Somewhat misleading is the discussion of mood in East-Frisian Niederdeutsch. The author claims (p.73) that this language variety distinguishes two moods, indicative and conjunctive (also referred to as subjunctive in some languages). No doubt, the author was misled here by the grammatical description of High German, which does have a mood distinction between conjunctive and indicative. The author claims that there are two different forms of the conjunctive (just as in High German). That is plain nonsense. The text is very vague about the morphological form of these 'conjunctives'. However, investigation of the example sentences makes it clear that conjunctive I is identical to the simple present, and conjunctive II is identical to the simple past. This should have been clearly mentioned by the author. Much clearer, and less misleading, is the description in Lindow et al (1998:68) where it is plainly stated that the conjunctive is formally identical to the indicative. Of course, from that it must be concluded that the conjunctive (or to be more exact: the distinction between conjunctive and indicative) is absent from the grammar of East-Frisian Niederdeutsch, since there is no evidence for it based on the morphological shape of the verb. For the same reason, we also do not talk about dative, ablative or elative case when discussing the noun system of East-Frisian, nor do we talk about the dual form of the pronoun. The absence of the conjunctive is a property which East-Frisian Niederdeutsch shares with English and Dutch. Thus, its absence is not surprising from a dialectgeographical point of view.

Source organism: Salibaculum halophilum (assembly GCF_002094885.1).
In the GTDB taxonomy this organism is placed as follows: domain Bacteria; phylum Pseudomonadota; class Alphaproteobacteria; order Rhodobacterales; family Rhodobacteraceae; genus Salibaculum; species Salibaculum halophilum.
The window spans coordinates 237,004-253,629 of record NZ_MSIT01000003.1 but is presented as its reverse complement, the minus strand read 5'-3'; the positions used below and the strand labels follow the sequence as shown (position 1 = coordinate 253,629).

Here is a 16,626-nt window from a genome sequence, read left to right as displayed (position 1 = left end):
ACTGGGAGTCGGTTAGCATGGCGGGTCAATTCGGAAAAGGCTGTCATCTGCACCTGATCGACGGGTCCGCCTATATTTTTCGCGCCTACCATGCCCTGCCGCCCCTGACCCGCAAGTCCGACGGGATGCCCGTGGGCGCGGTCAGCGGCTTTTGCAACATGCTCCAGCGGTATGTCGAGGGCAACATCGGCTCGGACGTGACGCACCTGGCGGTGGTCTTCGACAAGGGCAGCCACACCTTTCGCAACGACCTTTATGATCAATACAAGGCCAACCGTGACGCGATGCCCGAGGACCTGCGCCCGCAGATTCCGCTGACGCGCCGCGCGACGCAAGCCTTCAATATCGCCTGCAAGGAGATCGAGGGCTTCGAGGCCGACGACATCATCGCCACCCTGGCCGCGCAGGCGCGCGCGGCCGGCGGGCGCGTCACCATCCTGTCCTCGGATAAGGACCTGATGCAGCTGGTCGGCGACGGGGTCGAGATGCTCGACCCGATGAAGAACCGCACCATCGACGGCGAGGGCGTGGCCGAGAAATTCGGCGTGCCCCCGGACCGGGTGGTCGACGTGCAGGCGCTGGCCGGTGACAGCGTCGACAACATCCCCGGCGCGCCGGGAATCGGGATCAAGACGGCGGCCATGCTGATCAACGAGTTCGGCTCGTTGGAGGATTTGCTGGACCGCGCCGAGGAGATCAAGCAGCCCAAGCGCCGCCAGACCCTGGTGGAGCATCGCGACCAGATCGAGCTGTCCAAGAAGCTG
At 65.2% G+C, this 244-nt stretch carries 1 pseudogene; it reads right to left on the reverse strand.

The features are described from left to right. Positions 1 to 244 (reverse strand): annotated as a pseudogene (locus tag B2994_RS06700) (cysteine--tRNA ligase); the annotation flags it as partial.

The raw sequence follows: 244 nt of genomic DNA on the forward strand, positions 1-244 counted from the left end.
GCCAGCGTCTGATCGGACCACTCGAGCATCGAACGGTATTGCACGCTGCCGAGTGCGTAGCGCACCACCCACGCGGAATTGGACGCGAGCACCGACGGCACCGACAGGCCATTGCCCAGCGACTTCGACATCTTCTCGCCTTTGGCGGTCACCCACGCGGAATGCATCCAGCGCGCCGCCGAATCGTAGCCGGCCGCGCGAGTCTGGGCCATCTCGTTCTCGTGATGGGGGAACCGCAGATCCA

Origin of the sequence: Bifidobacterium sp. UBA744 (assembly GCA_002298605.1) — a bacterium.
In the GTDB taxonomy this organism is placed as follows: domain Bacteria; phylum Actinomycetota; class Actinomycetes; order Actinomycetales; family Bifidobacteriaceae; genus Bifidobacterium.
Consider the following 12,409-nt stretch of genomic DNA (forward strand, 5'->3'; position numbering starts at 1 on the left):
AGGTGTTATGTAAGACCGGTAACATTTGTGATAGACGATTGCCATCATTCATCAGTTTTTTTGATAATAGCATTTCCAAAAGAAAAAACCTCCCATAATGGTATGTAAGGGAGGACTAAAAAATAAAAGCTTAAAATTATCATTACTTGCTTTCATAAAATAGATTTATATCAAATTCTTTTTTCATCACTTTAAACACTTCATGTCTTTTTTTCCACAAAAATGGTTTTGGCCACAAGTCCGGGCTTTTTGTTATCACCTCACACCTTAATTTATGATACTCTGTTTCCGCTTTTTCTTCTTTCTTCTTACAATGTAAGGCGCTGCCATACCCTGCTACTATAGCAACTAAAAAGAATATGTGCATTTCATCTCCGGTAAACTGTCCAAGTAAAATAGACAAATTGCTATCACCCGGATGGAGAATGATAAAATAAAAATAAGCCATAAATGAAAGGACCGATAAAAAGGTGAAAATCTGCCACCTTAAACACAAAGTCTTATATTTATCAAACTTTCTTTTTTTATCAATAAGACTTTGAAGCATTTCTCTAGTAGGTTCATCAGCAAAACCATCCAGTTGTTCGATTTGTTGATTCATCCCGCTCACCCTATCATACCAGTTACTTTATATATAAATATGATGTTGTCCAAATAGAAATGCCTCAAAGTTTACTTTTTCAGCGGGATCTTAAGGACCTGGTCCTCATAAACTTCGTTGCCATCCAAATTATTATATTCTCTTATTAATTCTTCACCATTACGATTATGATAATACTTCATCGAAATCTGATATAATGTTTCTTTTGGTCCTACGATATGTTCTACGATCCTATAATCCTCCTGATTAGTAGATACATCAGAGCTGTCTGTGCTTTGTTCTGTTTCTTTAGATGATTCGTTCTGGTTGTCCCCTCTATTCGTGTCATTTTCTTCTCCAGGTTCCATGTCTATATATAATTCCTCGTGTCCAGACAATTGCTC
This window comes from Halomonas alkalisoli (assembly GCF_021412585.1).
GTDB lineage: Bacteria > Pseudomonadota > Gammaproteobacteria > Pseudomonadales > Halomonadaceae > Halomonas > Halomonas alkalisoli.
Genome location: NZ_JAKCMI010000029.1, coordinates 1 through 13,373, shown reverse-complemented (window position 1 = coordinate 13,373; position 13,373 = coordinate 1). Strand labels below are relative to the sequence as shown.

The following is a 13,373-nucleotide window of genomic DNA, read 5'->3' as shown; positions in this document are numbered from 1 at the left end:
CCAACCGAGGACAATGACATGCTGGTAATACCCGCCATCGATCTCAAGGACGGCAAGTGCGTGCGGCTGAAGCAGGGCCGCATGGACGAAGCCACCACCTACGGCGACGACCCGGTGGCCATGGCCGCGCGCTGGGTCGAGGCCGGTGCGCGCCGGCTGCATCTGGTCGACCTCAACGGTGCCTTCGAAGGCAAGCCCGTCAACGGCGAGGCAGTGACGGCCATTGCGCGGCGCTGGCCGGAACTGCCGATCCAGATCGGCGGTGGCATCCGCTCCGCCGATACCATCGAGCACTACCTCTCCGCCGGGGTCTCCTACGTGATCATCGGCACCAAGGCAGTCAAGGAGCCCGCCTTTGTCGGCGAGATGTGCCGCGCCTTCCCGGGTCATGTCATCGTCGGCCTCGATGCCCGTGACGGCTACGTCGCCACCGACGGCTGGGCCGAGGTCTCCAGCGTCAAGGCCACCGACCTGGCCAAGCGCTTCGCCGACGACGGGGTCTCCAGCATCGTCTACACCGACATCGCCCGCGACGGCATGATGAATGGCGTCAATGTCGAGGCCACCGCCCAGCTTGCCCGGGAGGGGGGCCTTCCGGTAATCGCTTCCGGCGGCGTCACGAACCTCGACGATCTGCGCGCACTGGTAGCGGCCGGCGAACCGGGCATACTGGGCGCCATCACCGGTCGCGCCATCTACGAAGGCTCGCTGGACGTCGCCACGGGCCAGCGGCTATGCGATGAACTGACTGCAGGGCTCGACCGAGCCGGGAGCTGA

With respect to phonology, Reershemius (p.37) does not seem to be completely aware of the rule of final devoicing, a phonotactic restraint saying that that voiced plosives and fricatives must be unvoiced in word-final position. This phonotactic restraint is operative in German, Dutch, Westerlauwers Frisian, but neither in English nor in the Scandinavian languages. Reershemius notes the absence of voiced plosives, but she does not relate it to the (near?) absence of voiced fricatives. She seems to claim that /v/ is found in word-final position, which would be an exception to devoicing. The example she gives 'duuw' (dew), however, probably involves a diphthong ending in /u/ or, at most, in a bilabial glide, but not the voiced counterpart of /f/. At this point, the author could also have mentioned that there are indications that final devoicing probably took place historically at a late date in Niederdeutsch. It has been claimed to have taken place only quite recently in the case of Westerlauwers Frisian (Fokkema 1969 (1958) quoted in Tiersma (1985)). This might then be related to another observation of the author, which is that voicing in final position seems to be preserved where a (historical) schwa has disappeared. This yields the contrast: ik hait 'I am-called' versus ik heid 'I was-called', where the last example derives from heide. Note that under a synchronic analyses, such examples might be taken to indicate that there is no Final Devoicing in East-Frisian Niederdeutsch. More might have been said about this interesting subject.